Excellent post.

  7. I couldn’t agree more. Well articulated, as always. There are times when life is hard when I almost wish I could still believe. But I just CAN’T. It doesn’t make sense anymore. I’ve begun to realize it never really did. I just finally had the courage to face the world without God & realize that it’s actually not that much scarier. It’s a bit lonely at times. But honestly I’d rather feel lonely on occasion than try to force myself to believe in some kind of creepy god who could orchestrate all kinds of horrible things just to show us his supposed love & power.

  8. “believers have not attained the emotional independence of adulthood” says it all. Life is just easier, simpler, when you don’t grow up, don’t think critically, and don’t have to take responsibility for your actions. You can just keep blaming “Mr. Nobody.”

  9. Thank you for articulating what I have long been thinking. I have many family members who are logical and critical thinkers in every other area except god/religion; it borders on maddening.

  10. Thank you for this wonderful post, Debbie! Every time I pass a bumper sticker or sign about God, I just substitute the word ‘Santa’ and giggle.

  11. I love your articles and all of them. I’m 79 years old, born in central Europe, lived through the horrors of the WWII and revolution in  1956. SAs a baptized catholic I have witnessed the cowardly acts against each other of the “Creation of God”. I became a believer of creationism, that is that MAN CREATED GOD  and all its ignorant believe system around the globe. I wish that I possessed  the writing talent of you, so that I could tell all the evil acts I have witnessed in my youth in the name of religion.

    Joseph Gyetvai

    • Joseph, I agree with your definition of creationism!
      I am sorry that anyone has to suffer at the hands of others–the world is hostile enough as it is.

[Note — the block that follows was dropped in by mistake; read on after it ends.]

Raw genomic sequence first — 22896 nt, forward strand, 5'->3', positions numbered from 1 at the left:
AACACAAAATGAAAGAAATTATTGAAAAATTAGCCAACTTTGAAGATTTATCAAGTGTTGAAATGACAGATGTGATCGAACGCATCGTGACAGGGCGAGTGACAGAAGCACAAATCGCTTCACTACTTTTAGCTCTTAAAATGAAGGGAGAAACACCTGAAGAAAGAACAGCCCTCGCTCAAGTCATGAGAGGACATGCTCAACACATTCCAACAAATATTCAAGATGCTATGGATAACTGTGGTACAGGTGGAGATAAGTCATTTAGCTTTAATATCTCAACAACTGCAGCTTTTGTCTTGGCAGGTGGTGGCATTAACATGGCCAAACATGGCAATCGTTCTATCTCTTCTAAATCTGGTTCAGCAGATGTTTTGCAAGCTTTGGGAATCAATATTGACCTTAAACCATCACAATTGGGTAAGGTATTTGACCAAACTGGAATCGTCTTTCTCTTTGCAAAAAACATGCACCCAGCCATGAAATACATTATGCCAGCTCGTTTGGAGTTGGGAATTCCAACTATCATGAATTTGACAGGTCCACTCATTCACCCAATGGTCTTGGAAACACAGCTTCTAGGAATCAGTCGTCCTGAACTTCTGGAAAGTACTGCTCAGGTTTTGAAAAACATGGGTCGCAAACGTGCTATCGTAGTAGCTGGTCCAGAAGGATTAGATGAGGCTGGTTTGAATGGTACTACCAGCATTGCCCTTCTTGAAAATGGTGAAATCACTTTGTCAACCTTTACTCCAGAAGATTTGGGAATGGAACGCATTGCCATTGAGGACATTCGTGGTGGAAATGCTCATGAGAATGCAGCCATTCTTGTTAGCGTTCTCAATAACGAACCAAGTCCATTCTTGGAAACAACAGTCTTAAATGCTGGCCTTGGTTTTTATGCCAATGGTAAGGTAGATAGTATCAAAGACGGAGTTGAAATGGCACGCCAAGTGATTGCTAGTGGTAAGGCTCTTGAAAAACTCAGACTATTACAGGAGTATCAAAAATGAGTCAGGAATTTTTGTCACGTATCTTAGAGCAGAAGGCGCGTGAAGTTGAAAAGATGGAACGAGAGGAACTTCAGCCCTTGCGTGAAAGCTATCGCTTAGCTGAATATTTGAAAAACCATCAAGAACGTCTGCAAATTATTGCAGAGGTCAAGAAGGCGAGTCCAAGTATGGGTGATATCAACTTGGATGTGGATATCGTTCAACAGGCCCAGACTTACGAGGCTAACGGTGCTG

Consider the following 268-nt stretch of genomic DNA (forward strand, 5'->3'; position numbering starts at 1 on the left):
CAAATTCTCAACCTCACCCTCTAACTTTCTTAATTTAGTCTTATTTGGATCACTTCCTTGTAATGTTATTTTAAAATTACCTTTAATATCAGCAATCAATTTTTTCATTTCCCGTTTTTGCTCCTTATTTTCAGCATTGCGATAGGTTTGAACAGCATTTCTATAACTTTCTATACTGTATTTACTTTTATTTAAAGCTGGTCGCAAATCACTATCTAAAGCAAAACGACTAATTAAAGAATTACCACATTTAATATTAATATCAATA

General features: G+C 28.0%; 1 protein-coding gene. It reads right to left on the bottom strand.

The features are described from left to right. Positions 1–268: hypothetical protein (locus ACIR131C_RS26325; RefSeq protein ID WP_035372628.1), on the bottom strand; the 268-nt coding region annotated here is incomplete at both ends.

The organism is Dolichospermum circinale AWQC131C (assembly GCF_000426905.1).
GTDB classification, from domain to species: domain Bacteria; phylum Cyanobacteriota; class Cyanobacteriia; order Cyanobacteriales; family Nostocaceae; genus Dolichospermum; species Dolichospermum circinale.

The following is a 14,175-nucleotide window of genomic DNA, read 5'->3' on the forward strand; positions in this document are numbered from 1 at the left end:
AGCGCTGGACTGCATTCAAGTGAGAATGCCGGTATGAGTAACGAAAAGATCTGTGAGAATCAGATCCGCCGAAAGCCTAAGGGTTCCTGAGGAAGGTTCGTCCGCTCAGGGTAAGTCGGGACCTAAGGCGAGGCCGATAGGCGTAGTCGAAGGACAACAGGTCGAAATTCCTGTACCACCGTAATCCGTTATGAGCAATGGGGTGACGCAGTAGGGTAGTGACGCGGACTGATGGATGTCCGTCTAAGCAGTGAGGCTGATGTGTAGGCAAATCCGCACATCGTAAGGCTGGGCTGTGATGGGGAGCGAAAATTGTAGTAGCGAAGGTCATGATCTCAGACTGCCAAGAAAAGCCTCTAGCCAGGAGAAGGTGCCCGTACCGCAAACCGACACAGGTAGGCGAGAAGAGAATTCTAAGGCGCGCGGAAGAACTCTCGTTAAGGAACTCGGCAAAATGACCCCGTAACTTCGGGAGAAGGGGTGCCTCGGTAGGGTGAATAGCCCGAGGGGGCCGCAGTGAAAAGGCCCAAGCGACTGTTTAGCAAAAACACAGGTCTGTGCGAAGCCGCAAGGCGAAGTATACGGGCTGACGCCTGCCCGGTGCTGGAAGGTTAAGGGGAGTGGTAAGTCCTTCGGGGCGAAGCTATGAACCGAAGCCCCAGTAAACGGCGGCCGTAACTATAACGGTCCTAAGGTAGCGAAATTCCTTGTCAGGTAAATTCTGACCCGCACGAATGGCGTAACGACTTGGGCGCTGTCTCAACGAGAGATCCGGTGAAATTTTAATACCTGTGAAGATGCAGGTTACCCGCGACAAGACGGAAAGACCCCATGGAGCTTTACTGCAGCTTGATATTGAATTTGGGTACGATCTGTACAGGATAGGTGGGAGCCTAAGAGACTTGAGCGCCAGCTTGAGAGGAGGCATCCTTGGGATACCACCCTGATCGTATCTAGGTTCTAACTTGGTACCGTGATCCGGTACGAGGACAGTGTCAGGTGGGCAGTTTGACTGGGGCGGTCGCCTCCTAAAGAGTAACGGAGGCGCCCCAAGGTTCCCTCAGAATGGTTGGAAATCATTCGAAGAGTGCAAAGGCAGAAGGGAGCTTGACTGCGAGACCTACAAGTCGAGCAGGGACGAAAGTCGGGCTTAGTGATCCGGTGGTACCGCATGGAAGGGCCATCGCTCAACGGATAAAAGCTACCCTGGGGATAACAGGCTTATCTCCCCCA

Please feel free to submit a guest post if you would like to share your thoughts and experiences. This forum is always open to others.

  12. OMG – your analogy of an abusive relationship is great. I mean, let’s keep making excuses and trying to rationally explain the ‘god’s plan theory’. I mean seriously. You hit the nail on the head on this one. Religion is the problem. The belief in god is fine, to each their own, but the manifestation of religion, was created by man. All believers should know it was made simply to control and manipulate to the whim of those creating the rules. Belief in faith and God makes you feel good, but the religion consequences makes it hard to swallow and tends to make ya look a little nuts to outsiders.

  13. The rationalization of “God’s plan” steals initiative and logic to figure out what we can do to create better lives for humanity. Why was the priest murdered? . . by someone who fell through the cracks of society, who wasn’t able to access help, whether mental health or relief from poverty? It is empowering to find solutions, discouraging to be told tragedies are part of some great plan.